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I need to search for files which has string str1 appearing before string str2. both strings are in separate lines.

for example, file1 looks like:


file2 looks like:


My search should return file1.

It should be a one liner script I can run on command line on unix.

Thanks in advance.

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3 Answers 3

up vote 0 down vote accepted

This is not exactly an one-liner but you can delete the newlines and the problem is solved :)

for file in $(ls) ; do
  awk "/str1/{found=1}/str2/{if(found) print \"$file\"}" $file

What does it do: for each file listed by ls, if str1 appears in it, the script marks it in a variable found:


then, when str2 appears in a line, it verifies if found is set. If so, prints the file name:

    if (found) 
        print "$file"

EDIT: there is still a more concise way to solve your problem, using find and xargs:

find . -print0 -maxdepth 1 | \
    xargs -0 -I{} awk '/str1/{found=1}/str2/{if(found) print "{}"}' "{}"

It is safer, too, because it handles files with spaces in their names. Also, you can extend it to search in subdirectories just removing the -maxdepth 1 option. Note that the awk script was not changed.

(There always is a good solution using find and xargs but this solution is always a bit hard to find :D )


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useless use of ls. Use shell expansion –  ghostdog74 Apr 27 '11 at 23:27
@ghostdog74 you are right. Fortunately, the second solution already solves this problem, too. –  brandizzi Apr 28 '11 at 15:57
@brandizzi: the second approach finds a file eveif str2 comes before str1. which is not what it should do. BTW, in first solution, instead of "ls" in current dir, how can I look into all dirs below current dir? –  hari Apr 28 '11 at 23:29
I am trying find . -print0 | xargs -0 -I{} awk '/str1/{found=1}/str2/{if(found) print "{}"}' "{}" But it returns file name if str2 comes before str1. –  hari Apr 29 '11 at 0:29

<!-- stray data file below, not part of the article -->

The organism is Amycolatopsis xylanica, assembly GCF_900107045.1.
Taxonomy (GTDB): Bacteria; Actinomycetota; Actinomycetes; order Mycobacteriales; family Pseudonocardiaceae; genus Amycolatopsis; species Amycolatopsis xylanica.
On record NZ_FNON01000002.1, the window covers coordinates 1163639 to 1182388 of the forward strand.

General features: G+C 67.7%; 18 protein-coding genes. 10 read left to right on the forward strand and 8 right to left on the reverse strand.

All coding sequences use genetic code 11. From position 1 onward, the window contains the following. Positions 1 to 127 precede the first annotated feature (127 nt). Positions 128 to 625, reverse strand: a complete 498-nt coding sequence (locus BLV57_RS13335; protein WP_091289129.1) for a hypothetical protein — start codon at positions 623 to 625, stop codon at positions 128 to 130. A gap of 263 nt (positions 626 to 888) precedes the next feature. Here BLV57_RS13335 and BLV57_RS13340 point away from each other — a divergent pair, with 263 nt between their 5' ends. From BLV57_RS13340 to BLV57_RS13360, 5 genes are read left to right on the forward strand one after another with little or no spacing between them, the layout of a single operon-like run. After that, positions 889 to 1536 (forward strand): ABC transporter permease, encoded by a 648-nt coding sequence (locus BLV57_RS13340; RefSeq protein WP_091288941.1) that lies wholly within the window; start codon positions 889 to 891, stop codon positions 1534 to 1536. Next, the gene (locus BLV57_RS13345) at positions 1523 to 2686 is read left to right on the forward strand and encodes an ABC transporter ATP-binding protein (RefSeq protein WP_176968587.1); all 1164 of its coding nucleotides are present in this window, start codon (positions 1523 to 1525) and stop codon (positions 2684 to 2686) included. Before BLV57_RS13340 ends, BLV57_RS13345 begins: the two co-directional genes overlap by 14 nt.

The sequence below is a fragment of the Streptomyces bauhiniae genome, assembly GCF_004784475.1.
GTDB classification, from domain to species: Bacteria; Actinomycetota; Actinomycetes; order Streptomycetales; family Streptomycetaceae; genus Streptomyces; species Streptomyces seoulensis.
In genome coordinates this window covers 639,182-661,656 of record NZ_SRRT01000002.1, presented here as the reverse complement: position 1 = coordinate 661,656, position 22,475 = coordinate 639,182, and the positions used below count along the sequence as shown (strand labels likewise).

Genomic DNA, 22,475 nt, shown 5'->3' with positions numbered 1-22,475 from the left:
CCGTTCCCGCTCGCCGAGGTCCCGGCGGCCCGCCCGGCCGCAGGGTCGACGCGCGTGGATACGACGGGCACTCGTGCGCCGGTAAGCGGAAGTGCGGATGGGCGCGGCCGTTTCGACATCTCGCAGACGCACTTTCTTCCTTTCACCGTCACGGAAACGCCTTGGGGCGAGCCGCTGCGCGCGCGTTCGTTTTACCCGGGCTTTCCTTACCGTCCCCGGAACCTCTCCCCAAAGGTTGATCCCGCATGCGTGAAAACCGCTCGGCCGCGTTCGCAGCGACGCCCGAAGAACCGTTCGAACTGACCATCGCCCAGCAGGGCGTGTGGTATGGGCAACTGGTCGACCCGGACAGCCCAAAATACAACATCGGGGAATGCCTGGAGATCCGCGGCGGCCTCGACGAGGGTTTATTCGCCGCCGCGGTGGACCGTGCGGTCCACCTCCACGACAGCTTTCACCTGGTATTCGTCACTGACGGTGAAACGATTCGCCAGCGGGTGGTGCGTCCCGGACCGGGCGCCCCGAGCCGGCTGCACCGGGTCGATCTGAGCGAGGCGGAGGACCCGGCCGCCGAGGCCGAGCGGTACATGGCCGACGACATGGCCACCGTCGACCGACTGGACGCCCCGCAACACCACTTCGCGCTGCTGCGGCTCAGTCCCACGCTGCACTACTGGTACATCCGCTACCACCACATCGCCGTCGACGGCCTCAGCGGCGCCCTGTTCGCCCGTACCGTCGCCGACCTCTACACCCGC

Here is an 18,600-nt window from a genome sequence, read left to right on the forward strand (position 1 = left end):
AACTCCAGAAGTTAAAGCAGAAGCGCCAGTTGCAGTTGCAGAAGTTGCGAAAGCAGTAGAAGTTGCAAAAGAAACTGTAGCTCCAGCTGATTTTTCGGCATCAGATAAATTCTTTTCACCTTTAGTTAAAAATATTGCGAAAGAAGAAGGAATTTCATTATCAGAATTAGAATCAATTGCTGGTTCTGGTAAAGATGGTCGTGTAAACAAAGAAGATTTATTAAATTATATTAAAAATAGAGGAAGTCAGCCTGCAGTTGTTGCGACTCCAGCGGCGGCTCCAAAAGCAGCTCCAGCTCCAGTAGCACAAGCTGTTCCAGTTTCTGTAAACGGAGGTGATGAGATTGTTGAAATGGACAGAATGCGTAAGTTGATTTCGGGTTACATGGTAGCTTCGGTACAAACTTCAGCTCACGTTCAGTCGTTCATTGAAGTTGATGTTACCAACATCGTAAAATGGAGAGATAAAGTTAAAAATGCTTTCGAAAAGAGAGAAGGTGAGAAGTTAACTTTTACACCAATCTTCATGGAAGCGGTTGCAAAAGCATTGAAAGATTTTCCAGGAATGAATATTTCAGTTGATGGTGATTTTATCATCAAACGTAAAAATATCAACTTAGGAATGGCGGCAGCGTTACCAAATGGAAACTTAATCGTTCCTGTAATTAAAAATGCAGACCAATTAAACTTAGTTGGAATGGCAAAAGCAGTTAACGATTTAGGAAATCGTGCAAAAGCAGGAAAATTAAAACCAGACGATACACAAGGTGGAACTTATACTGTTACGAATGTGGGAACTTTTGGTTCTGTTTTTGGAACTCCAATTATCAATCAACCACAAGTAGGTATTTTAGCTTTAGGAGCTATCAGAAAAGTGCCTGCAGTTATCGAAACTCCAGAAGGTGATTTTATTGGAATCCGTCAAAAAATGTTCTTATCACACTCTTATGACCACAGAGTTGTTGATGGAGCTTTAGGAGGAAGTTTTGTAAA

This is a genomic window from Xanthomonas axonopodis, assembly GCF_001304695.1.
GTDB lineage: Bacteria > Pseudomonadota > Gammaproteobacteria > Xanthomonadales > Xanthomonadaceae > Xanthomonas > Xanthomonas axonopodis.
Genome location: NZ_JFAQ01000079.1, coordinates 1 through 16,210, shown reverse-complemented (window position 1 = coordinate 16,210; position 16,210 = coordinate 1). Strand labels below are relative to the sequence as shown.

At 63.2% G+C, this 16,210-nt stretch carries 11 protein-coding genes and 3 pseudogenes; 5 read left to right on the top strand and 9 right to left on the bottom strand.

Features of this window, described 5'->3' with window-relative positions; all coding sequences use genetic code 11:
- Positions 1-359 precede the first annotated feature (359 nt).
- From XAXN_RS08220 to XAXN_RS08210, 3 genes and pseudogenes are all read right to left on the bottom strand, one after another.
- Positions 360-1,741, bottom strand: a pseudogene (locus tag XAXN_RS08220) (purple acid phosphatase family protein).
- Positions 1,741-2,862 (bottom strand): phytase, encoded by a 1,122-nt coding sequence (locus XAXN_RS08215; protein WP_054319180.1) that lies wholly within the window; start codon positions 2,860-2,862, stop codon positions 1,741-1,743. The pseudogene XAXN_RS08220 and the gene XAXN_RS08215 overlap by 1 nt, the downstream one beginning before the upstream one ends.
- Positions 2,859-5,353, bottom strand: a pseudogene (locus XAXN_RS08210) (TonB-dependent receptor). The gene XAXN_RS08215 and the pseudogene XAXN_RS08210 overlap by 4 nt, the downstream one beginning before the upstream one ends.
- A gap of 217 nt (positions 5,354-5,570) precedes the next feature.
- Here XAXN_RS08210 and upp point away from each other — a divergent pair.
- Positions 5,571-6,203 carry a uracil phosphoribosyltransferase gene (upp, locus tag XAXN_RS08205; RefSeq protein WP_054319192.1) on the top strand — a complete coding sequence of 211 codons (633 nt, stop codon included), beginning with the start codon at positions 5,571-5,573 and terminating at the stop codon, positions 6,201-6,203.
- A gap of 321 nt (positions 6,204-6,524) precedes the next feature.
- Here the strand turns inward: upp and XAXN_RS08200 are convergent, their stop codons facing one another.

@hari: do you mean to search only in directories below or also in directories below? If it is the second case, just replace $(ls) by $(find .) If you want to look only on files exactly one directory below, replace $(ls) by $(find . -depth 2); if you to look for files in all directories below, use $(find . -mindepth 2). find is a wonderful tool, I'd say :) –  brandizzi Apr 29 '11 at 16:09

So, here is your awk one liner

awk -vRS="\0777" '/str1.*str2/{print FILENAME}' file*
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@ghostdog...does this imply RS="\0777" record separator is New line?what does this exactly do? –  Vijay Apr 28 '11 at 5:09
this means slurping the whole file in (as a whole string). so finding str1 before str2 would print the filename –  ghostdog74 Apr 28 '11 at 6:20
+1 from me .This is a new thing i have learnt.Thanks ghostdog –  Vijay Apr 28 '11 at 10:10
@zombie, no problem. actually RS="\0" should do the same thing as well. –  ghostdog74 Apr 28 '11 at 10:14

Sed 1 liner for above:

F="file1" && test ! -z $(sed -n '/str1/,/str2/{/^str2$/p;}' "$F") && echo "$F"

F="file2" && test ! -z $(sed -n '/str1/,/str2/{/^str2$/p;}' "$F") && echo "$F"



And here is awk one liner

F="file1" && awk '{if ($0 == "str1") {a=NR} else if ($0 == "str2" && a> 0 && a<NR) {print FILENAME} }' $F

F="file2" && awk '{if ($0 == "str1") {a=NR} else if ($0 == "str2" && a> 0 && a<NR) {print FILENAME} }' $F


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you can use FILENAME instead of passing $F as a variable into awk –  ghostdog74 Apr 27 '11 at 23:33
Thanks a lot, I didn't know about FILENAME. –  anubhava Apr 27 '11 at 23:41

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